California cannabis farmers can’t catch a break, or at least that’s how it appears after the state’s governor proposed a drought plan that would exclude them from agricultural subsidies, reports MJ Biz Daily. That’s disastrous because California is cracker dry this year — the state’s Department of Water Resources found that January through March yielded the least amount of snow and rain in recorded history. Every single one of California’s 58 counties have declared drought emergencies.
So what are farmers to do? Well if you grow rice, alfalfa, or nuts near Northern California’s Sierra Nevada mountain range-area watersheds, you can safely sit the season out. $268 million will go to to these ag-cultivators to pass on their 2022 harvests because the state is bone dry.
Many cultivators are getting a pay out this year — except those that grow cannabis. Weed is left out of subsidies because it is federally illegal. Another likely reason is that cannabis uses a lot of water to grow. One study found that cannabis plants need six gallons of water per day while they are growing — a period that can last around five months. Wine grapes, the same investigation found, will typically use roughly half that amount.
The cannabis and water cross-over was seen many times in last year’s headlines about illegal cannabis grows. At the time, the state’s water board was putting out numbers that something like 80 percent of California’s cannabis farms were unlicensed. That’s a lot of water being used for an “illegally” grown crop.
“It’s an unfortunate double standard that some farmers are deemed worthy of receiving this kind of support, but cannabis farmers, who are still fighting to have cultivating cannabis plants recognized as agriculture, are in a position where they have no ability to pause their operations and their tax burden without endangering their ability to remain in the licensed market,” said Michael Katz, executive director of the Mendocino Cannabis Alliance, to MJ Biz Daily.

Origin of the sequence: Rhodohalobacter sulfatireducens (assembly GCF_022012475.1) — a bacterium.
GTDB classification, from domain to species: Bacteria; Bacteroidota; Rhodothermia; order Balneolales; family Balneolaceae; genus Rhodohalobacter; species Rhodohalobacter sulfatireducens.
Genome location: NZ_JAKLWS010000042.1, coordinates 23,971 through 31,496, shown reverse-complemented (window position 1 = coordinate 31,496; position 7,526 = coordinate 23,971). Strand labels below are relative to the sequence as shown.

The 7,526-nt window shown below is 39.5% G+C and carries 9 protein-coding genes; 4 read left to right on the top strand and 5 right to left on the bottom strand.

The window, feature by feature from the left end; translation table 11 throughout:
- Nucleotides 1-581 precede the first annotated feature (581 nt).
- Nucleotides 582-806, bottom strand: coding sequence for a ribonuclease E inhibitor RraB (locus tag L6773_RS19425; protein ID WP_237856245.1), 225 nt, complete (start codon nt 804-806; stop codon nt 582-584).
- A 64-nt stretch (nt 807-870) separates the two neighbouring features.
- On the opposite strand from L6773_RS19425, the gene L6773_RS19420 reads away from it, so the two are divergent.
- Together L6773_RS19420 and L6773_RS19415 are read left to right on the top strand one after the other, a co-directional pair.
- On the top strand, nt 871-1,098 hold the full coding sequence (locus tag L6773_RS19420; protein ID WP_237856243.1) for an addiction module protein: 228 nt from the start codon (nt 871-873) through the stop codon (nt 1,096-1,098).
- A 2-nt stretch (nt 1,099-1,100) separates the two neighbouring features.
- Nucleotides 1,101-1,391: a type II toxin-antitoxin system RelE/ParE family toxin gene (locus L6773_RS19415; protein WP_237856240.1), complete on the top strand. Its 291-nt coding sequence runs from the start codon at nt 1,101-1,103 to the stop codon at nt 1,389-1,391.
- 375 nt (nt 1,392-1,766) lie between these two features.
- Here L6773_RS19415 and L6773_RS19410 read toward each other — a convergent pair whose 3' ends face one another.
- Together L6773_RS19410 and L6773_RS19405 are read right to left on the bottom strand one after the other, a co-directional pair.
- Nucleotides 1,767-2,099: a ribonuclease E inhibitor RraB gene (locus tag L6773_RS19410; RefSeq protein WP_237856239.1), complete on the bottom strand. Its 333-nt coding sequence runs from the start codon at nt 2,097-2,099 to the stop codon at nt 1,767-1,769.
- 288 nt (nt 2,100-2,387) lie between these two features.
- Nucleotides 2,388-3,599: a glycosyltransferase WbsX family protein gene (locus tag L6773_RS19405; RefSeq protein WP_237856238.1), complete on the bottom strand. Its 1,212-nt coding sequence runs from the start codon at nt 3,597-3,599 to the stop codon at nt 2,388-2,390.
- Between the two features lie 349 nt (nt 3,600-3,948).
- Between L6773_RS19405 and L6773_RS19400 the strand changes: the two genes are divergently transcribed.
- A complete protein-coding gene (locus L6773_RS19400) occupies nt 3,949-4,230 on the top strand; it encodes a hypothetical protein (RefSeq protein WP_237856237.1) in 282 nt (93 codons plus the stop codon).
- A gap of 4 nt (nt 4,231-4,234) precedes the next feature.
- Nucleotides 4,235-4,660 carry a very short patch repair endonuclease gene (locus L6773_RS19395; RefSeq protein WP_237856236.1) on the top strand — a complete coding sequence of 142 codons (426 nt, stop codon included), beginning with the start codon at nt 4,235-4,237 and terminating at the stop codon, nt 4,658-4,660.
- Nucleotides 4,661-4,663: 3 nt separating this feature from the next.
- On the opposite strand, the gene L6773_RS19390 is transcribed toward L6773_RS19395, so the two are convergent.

He continued, getting right to the point: “If we don’t see more support programs that factor in the drought … we will see the continuing loss of small independent cannabis businesses.”
But at this point, the plan is still in the proposal phase, slated to become part of the $2.9 billion water plan that California Governor Gavin Newsome is running.
The drought is surely the last thing that California’s small cannabis farmers need to be dealing with right now, as they’re already facing steep hurdles to just stay afloat in the industry. The state raised cultivation taxes on the plant to $161 per pound plus a 15 percent excise tax in January, despite the fact that Cali’s cannabis taxes are already well above national averages.
That’s caused some city and county governments to step in to save their weed companies. In February, Humboldt County’s Board of Supervisors reduced the county’s cultivation tax by a whopping 85 percent. San Jose, Berkeley, Long Beach, Oakland, San Francisco, Palm Springs, and San Diego are also among the cities that have passed tax relief measures as of late.